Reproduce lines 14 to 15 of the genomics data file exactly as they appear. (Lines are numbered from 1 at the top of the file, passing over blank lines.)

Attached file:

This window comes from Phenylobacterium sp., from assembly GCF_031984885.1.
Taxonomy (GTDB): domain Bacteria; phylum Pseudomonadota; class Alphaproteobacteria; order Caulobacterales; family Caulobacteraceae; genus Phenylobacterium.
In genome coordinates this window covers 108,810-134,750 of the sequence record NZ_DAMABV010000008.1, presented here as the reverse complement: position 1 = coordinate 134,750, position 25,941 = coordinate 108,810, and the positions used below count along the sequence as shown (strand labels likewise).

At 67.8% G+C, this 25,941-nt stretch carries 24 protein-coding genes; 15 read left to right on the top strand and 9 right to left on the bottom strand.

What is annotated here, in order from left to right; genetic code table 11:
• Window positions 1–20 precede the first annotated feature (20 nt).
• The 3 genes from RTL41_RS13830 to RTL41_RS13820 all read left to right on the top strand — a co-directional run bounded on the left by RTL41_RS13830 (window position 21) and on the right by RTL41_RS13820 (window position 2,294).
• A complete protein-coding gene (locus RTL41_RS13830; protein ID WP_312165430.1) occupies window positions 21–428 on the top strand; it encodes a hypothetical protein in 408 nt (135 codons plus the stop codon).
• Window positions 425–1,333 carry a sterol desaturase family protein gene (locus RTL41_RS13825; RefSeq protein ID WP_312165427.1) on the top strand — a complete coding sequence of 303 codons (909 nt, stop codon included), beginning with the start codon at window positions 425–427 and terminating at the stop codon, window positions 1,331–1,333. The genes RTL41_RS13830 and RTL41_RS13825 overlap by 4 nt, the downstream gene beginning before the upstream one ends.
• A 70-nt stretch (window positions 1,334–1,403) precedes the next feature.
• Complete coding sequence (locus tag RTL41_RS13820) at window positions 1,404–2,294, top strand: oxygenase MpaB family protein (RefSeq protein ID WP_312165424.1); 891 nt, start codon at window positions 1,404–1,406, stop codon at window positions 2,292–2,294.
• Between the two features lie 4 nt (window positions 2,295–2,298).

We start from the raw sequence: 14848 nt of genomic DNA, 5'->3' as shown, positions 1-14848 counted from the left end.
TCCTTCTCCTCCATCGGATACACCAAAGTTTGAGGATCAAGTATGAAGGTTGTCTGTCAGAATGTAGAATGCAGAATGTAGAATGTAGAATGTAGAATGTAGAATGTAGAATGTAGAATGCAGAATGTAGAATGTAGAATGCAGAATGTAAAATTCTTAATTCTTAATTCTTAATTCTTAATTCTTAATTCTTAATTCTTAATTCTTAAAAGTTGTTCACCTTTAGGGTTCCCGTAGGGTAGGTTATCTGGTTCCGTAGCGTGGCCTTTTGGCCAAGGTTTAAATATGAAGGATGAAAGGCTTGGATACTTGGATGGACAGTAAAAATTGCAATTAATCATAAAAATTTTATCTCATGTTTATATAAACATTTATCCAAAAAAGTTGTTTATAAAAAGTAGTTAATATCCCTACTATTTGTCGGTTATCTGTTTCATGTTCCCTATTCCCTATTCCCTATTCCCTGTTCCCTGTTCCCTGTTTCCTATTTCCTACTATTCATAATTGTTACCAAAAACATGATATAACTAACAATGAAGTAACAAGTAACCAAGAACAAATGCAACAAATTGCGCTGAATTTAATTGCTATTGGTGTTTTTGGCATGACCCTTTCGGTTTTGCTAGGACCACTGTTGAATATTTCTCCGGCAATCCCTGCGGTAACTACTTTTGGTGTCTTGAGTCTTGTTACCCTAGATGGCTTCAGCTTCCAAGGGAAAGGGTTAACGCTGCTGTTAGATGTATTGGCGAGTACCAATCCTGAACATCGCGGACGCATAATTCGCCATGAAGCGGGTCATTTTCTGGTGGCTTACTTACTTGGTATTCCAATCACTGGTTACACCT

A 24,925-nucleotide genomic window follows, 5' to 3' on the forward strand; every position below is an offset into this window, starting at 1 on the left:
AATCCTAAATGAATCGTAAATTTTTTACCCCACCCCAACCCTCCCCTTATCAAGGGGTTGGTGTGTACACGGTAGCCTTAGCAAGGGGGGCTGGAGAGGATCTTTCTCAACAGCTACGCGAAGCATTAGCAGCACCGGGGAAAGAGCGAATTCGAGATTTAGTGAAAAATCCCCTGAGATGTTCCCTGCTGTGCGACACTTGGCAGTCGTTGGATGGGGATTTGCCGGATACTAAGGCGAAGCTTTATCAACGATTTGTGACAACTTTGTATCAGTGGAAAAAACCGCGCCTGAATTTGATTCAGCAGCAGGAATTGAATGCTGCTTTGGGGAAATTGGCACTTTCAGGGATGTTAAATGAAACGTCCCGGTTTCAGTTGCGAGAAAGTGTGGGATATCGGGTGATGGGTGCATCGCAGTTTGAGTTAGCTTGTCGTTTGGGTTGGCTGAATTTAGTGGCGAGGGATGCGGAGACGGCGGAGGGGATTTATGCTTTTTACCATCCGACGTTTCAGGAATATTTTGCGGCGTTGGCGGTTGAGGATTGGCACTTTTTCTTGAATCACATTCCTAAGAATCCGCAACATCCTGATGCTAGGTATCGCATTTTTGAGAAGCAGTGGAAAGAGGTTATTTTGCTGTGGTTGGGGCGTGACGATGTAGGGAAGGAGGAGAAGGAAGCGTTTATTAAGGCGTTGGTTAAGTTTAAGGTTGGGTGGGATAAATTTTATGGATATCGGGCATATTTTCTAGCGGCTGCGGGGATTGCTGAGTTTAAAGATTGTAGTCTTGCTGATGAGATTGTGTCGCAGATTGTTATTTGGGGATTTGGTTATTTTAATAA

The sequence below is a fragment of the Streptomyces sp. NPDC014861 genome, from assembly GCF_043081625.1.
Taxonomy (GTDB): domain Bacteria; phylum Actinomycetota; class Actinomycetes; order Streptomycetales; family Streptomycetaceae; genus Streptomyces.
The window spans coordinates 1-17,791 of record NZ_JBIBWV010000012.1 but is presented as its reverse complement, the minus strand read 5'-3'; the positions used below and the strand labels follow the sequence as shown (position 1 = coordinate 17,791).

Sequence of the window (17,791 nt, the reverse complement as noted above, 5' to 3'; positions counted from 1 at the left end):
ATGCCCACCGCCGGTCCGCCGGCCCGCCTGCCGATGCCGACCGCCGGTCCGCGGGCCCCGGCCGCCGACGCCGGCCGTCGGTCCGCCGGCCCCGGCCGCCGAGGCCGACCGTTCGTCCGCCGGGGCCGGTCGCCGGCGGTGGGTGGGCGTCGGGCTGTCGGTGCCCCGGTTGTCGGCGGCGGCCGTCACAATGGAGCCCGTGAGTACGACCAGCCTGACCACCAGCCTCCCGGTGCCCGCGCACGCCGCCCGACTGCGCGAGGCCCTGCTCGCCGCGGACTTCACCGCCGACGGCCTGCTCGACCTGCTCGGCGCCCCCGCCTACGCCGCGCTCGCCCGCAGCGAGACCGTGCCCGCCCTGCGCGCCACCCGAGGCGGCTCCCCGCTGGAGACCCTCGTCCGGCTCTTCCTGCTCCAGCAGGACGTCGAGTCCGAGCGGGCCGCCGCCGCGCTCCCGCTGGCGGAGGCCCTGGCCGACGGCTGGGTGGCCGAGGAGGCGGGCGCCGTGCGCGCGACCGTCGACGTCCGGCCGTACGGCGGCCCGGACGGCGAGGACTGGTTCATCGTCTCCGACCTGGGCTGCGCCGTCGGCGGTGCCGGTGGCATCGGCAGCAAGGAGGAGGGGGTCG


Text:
TCCTTCTCCTCCATCGGATACACCAAAGTTTGAGGATCAAGTATGAAGGTTGTCTGTCAGAATGTAGAATGCAGAATGTAGAATGTAGAATGTAGAATGTAGAATGTAGAATGTAGAATGCAGAATGTAGAATGTAGAATGCAGAATGTAAAATTCTTAATTCTTAATTCTTAATTCTTAATTCTTAATTCTTAATTCTTAATTCTTAAAAGTTGTTCACCTTTAGGGTTCCCGTAGGGTAGGTTATCTGGTTCCGTAGCGTGGCCTTTTGGCCAAGGTTTAAATATGAAGGATGAAAGGCTTGGATACTTGGATGGACAGTAAAAATTGCAATTAATCATAAAAATTTTATCTCATGTTTATATAAACATTTATCCAAAAAAGTTGTTTATAAAAAGTAGTTAATATCCCTACTATTTGTCGGTTATCTGTTTCATGTTCCCTATTCCCTATTCCCTATTCCCTGTTCCCTGTTCCCTGTTTCCTATTTCCTACTATTCATAATTGTTACCAAAAACATGATATAACTAACAATGAAGTAACAAGTAACCAAGAACAAATGCAACAAATTGCGCTGAATTTAATTGCTATTGGTGTTTTTGGCATGACCCTTTCGGTTTTGCTAGGACCACTGTTGAATATTTCTCCGGCAATCCCTGCGGTAACTACTTTTGGTGTCTTGAGTCTTGTTACCCTAGATGGCTTCAGCTTCCAAGGGAAAGGGTTAACGCTGCTGTTAGATGTATTGGCGAGTACCAATCCTGAACATCGCGGACGCATAATTCGCCATGAAGCGGGTCATTTTCTGGTGGCTTACTTACTTGGTATTCCAATCACTGGTTACACCT

A 24,925-nucleotide genomic window follows, 5' to 3' on the forward strand; every position below is an offset into this window, starting at 1 on the left: